Raman Spectrometry (Raman)

Pyrolysis Gas Chromatography/Mass Spectrometry (Pyro-GC-MS) utilizes controlled thermal decomposition (pyrolysis) to break-up large molecules into smaller fragments that can be separated and analyzed in a coupled Gas Chromatograph-Mass Spectrometer (GC-MS). ... Read More

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    Raman Spectrometry (Raman)

    Raman Spectroscopy is a vibrational spectroscopic technique that uses the wavelength shift of light scattered (Raman shift) from molecules in a sample, to characterize them. When light of known wavelength is inelastically scattered by matter, the wavelength shift (or frequency shift) of the scattered photons is different from the incident photons. The shift is related to the molecular vibrations, which are unique to each molecular structure. The change in frequency of scattered photons may be positive or negative. Raman spectroscopy involves detecting and recording these wavelength shifts and using them to analyze what is in the sample. A Raman spectrum will have several peaks, each peak corresponding to a specific mode of molecular vibration of a chemical species. The position of the peaks is used for species identification, while its intensity indicates species concentration. Several variations of the basic technique exist, such as Resonance Raman, Spontaneous Raman, Fourier Transform Raman, Surface Enhanced Raman Spectroscopy, and nonlinear coherent Raman techniques, such as hyper Raman spectroscopy. The types of materials to which Raman Spectroscopy can be applied is wide ranging, including dissolved organic and inorganic molecules, crystalline solids, ceramics, glasses, nanostructure materials and microorganisms. In the case of gases, the concentration of molecules in a gas is typically very low, so special measurement techniques to enhance the signals are needed.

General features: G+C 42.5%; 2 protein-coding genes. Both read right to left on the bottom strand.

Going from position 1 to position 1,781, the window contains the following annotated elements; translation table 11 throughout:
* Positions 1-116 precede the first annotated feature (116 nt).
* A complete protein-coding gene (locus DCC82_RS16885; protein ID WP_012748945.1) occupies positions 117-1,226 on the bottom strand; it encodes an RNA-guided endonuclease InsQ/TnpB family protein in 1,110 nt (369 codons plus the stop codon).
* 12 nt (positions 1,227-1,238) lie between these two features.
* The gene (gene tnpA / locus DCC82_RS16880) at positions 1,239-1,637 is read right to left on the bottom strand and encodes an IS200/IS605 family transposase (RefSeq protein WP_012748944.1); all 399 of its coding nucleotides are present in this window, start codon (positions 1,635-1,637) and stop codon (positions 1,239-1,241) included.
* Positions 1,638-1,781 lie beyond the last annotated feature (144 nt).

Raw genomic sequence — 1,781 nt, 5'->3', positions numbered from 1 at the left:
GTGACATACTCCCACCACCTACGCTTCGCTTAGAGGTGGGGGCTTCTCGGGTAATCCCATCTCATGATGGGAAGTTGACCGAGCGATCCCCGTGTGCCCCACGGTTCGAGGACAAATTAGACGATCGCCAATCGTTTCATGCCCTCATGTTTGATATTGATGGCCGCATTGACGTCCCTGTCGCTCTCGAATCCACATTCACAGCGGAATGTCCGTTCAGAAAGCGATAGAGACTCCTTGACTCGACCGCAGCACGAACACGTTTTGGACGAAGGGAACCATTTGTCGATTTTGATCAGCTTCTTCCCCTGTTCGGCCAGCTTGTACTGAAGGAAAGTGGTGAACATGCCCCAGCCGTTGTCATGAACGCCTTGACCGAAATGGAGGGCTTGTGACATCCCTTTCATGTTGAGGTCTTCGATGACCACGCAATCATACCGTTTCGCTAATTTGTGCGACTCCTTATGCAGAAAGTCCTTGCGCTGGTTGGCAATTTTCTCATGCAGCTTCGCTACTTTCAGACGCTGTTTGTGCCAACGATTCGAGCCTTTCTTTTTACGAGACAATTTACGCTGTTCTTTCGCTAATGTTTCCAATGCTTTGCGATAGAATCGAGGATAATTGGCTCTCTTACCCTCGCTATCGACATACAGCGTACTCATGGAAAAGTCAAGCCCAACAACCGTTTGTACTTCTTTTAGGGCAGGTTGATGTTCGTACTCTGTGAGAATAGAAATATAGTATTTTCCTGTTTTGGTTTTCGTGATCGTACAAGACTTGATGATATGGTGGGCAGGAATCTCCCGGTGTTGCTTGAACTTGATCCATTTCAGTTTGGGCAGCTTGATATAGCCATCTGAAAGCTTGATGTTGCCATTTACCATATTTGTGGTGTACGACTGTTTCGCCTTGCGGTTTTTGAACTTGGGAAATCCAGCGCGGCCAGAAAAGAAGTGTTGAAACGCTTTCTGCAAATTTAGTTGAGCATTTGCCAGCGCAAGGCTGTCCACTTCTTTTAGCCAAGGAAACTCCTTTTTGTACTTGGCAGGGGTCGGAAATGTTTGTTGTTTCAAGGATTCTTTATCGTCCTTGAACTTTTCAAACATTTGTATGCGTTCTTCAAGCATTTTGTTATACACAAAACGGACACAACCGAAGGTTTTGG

Common Uses of Raman Spectrometry (Raman) 

    • Water pollution monitoring
    • Coal and derivatives analysis
    • Characterization of 2D materials like Graphene
    • Characterization of crystal structures
    • Biochemical studies at cellular level
    • Medical research such as study of transdermal delivery of drugs into skin

    Advantages of Raman Spectrometry (Raman) 

    • Non-destructive technique
    • Small sample quantity with minimal preparation
    • Rapid analysis
    • Applicable for wide range of organic and inorganic materials

    Limitations of Raman Spectrometry (Raman) 

    • Many compounds are not suitable for Raman spectrometry due to molecular asymmetry or fluorescent effects
    • Cannot be used for metals and alloys

    Industrial Applications of Raman Spectrometry (Raman) 

    • Chemical and molecular analysis
    • Biological research
    • Materials testing and characterisation
    • Environmental analysis
    • Medical research
    • Pharmaceutical research and quality control

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